November 01, 2005
Me and my mechanical girlfriend
I Dream of Mimi belongs to that genre of anime that involves the nice geek next door getting hold of an anatomically correct, tremendously cute and willing female android, and then not having the slightest idea what to do with her. Well, beyond the obvious. Unlike anime "fan service" that is mostly nudity drenched with directionless innuendo, this is a sex comedy with actual sex.
Believe me, in this particular genre, despite appearances, that's actually rare.
Mimi just barely skirts the hentai label by not getting that up close and personal. In fact, I found the sex scenes (sex with what, you may fairly ask) in Mimi to be less annoying than the intimations of robotic sexual detail in the PG-13 rated Chobits. Though the distributor still felt the need to fib about the protagonist's age in the subtitles. (An often unintentionally comical consequence of federal anti-porn laws.)
To be sure, Mimi does not plumb the existential depths of Video Girl Ai (in which virtual girl meets Pinocchio). It never gets as Freudian as Mahoromatic (is she his lover or his mother?). It's not as smart about human relationships as My Dear Marie (in which android girl meets Shaw's Pygmalion), though it does sneak in some clever metaphors about fidelity.
You will never think about "write-protect" in quite the same way again.
Undoubtedly, though, I Dream of Mimi is the ubergeekiest of them all. It's basically a story about competing PC platforms, and, sorry Mac fanatics, but Apple is the ugly American. Well, not "ugly," more like ridiculously well-endowed. A trio of gaijin "Nacintosh" avatars (surrounded by apples, lest you not get the point), are trying (with hilariously bad Japanese) to take over the Japanese market.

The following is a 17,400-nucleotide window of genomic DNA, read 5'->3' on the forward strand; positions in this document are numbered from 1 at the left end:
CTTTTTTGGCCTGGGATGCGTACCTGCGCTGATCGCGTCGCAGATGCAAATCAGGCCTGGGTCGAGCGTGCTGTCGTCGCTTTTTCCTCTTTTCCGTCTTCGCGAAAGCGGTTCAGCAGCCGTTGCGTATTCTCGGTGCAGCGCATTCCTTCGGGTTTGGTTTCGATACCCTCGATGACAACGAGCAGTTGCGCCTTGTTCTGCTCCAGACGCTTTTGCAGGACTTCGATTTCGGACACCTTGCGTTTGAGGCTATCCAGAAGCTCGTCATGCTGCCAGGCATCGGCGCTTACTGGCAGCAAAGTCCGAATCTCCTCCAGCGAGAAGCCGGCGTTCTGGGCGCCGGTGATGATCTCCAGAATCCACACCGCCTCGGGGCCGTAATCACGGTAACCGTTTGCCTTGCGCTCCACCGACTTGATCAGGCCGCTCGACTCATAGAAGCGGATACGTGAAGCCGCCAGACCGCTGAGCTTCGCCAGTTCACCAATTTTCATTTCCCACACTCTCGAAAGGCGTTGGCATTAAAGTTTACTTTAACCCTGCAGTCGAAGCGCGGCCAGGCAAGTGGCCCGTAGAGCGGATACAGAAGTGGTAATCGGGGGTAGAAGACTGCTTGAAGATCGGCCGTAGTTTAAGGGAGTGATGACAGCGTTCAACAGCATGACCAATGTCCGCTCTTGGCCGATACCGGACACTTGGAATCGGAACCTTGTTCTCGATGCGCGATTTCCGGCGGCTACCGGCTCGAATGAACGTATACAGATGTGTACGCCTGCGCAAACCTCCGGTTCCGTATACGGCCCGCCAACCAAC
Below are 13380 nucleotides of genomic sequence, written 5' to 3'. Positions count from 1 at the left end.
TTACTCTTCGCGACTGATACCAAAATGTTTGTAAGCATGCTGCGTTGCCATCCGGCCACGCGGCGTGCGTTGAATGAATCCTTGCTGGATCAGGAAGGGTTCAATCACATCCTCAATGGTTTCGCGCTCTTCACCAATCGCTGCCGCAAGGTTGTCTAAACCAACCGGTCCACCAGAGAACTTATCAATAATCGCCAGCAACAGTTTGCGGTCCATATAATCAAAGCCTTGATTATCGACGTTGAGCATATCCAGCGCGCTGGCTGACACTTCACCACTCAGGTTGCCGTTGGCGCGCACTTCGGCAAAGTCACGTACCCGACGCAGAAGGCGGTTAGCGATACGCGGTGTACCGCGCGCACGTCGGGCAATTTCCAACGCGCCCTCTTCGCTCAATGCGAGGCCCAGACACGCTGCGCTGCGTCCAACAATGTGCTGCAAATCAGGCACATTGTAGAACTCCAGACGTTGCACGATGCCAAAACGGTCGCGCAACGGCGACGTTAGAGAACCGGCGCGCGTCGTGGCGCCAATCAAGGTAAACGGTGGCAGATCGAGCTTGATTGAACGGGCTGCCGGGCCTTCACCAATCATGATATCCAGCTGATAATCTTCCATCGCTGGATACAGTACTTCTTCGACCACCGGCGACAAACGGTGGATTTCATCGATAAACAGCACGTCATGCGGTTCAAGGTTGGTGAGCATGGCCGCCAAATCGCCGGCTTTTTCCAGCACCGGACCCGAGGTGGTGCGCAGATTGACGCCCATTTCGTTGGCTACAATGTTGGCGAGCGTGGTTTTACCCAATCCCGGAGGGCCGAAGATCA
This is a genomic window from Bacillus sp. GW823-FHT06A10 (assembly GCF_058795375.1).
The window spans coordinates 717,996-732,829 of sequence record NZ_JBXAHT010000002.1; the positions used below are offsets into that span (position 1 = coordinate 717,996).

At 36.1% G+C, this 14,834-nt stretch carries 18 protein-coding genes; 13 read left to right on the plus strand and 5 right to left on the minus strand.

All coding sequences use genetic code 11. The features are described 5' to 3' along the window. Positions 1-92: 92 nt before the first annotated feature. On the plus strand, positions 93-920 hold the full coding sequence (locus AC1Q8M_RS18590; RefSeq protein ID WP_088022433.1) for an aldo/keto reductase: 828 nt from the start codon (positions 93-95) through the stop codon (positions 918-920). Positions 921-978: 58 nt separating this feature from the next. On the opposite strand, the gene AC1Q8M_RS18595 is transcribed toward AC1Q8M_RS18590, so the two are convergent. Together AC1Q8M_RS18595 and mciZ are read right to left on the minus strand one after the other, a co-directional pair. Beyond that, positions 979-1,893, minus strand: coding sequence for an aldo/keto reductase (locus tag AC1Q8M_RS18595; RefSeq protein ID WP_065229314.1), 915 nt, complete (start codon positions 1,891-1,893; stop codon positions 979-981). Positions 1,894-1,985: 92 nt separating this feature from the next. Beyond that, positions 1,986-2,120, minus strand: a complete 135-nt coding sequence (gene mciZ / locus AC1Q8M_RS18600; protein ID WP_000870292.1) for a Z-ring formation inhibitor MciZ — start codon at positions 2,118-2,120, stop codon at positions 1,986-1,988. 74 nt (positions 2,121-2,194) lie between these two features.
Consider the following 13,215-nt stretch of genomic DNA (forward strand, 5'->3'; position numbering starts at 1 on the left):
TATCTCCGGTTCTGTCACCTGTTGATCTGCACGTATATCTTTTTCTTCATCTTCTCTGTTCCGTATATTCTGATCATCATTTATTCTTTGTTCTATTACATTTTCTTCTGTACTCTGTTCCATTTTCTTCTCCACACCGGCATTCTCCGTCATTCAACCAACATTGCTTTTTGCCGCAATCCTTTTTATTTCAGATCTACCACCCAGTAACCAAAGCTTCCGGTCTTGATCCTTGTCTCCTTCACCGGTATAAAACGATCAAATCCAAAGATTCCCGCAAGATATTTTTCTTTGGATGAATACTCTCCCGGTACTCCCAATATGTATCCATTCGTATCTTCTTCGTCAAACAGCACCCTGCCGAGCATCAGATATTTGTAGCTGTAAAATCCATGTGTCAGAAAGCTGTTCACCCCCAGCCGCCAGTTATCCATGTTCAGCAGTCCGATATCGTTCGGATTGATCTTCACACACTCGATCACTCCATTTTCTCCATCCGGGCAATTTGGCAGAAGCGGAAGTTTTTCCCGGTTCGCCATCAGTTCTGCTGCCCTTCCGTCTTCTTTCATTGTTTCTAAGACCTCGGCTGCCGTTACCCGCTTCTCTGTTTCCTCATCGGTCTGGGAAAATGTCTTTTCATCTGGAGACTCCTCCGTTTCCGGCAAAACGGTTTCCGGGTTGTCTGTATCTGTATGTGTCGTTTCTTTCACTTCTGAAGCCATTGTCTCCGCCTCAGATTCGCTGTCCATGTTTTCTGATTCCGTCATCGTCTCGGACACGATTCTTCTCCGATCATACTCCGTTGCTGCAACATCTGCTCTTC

This cinematic aberration deserves clarification. Macs users are always the good guys, right? As in the rest of the world, 90 plus percent of PCs in Japan run Windows. Indeed, most PC components everywhere ultimately come from OEM manufacturers in Japan, Korea and China. These OEMs also sell PCs under their own labels. So Apple alone remains an identifiably American brand.
Consider electronics giant NEC. The computer Akira sets out to buy originally, the 9821, is an NEC model (Intel 486). Its predecessor, the 9801, was a high-performance 8086 clone of the first IBM PC, running a Japanese port of Microsoft DOS. Its proprietary bus "locked in" the user base and made it the dominant PC platform in Japan. (What IBM tried to do with Microchannel and failed.)
So the battle comes down to an American proprietary platform (Mac) versus a Japanese proprietary platform (NEC). It's done knowingly enough and with enough wit that you can't help wishing they'd taken a higher, even nerdier road. Less T&A and more tech. Throw in XP and OSX and you can imagine the alliterative possibilities. Not to mention "Longhorn."